The spirit of the women who fought for the right to vote was rooted in the revolutionary belief that women were not second class citizens, not inferior to men and should not be subordinate to men.
Their campaign was met with vilification and violence, with imprisonment and force-feeding. When you demand equality and change, no one says, “Oh that’s a good idea, we’ll change everything we’ve been doing for the past centuries.” They resist.
To fight for equality always was, and still is, to confront conventions and the establishment. And they fight back. It’s only women’s persistence and solidarity which makes change.
For each generation, there is further to go. The suffragettes won the right to vote. My mother, born in 1918, could vote. But when she was growing up, women’s exclusive focus was to be on the husband and family. If women did work it was only for “pin money” or they were women who hadn’t achieved their “primary purpose” of marriage and children. If a man beat his wife then she’d probably brought it on herself and, anyway, it was a private matter and right for him to keep her in order.
One hundred years ago, women won the right to be elected to Parliament. But in the ensuing decades, it seemed that there was an invisible glass ceiling which kept the number of women MPs at around 3 per cent. My generation – I’m 67 now – were determined not only that women should have the right to sit in Parliament but that they should be there in equal numbers to men.
We wanted to use the rights won a century ago to make change. And to do that we had to be in Parliament and in government. We wanted to work as well as have children. But maternity pay and leave was rudimentary, pregnancy discrimination rife, part-time work undervalued, pay unequal and childcare non-existent. We got rid of the vow to obey our husbands but have yet to get a marriage vow of equality in the home and an equal share of child-rearing.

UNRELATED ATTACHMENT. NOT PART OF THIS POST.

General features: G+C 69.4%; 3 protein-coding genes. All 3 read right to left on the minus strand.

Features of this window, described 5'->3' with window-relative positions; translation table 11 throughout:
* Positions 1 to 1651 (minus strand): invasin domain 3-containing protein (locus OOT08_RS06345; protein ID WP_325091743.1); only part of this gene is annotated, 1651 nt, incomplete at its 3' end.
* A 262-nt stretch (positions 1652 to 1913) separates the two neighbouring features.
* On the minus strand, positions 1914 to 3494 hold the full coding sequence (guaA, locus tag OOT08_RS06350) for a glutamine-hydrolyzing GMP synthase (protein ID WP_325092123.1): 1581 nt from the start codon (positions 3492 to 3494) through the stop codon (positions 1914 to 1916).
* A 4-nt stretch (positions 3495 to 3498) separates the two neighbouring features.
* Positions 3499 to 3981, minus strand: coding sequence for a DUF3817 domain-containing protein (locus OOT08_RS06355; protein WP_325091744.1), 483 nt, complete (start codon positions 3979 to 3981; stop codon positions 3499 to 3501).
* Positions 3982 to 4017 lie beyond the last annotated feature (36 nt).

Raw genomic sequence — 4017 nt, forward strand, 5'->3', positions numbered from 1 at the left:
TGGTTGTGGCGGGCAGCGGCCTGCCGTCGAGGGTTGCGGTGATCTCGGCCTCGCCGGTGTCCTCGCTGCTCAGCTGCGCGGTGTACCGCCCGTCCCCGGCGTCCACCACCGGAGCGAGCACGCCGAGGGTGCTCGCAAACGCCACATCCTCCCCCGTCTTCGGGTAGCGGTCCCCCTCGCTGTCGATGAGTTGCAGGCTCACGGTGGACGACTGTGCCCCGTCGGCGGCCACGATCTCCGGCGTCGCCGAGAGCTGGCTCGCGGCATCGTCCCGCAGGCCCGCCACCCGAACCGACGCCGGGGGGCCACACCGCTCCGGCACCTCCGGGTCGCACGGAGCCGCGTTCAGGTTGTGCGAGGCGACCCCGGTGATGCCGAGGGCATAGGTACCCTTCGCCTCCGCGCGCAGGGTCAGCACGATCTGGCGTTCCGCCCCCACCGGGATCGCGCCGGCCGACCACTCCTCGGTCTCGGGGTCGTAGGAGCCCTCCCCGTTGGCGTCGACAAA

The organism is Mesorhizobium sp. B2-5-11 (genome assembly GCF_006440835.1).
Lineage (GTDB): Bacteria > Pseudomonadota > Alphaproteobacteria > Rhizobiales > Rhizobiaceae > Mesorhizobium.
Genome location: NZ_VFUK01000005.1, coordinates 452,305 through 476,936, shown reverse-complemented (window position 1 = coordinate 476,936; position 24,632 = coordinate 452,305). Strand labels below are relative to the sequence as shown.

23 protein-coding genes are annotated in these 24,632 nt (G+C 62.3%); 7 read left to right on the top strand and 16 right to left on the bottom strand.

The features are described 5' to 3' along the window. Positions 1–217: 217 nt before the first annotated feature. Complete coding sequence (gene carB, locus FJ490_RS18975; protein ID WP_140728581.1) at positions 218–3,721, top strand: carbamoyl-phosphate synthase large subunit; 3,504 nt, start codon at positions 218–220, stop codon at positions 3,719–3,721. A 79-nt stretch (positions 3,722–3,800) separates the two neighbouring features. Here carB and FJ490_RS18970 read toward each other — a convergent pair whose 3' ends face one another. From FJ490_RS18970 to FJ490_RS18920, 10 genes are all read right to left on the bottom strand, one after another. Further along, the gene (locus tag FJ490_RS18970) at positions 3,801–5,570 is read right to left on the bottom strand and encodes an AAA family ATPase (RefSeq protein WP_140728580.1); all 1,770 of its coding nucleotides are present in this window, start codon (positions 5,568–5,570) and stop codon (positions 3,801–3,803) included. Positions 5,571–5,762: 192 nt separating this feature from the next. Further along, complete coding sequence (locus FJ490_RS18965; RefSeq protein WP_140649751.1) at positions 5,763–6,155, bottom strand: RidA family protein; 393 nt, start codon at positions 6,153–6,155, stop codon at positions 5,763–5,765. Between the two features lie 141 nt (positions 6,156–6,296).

We have won the argument for change. But the battle still is to make that a reality. It’s accepted that high-quality, affordable childcare is good for children and parents. But women and men are still tearing their hair out trying to get the nursery place they can afford for the hours they need.
It’s against the law now to discriminate against part-timers. Yet the women working part-time as they bring up young children are completely marginalised at work.
Fathers have the right to paternity leave but few can afford to take it up.
Domestic violence is recognised as wrong and a crime. But still two women every week are killed by a current or former husband or partner. And refuges are being shut after austerity cuts.
We must celebrate the incredible advances previous generations have made. But as we recognise the battles they fought and won, we need to regather our strength and determination for further battles. We can’t stop yet. The job’s not yet done!
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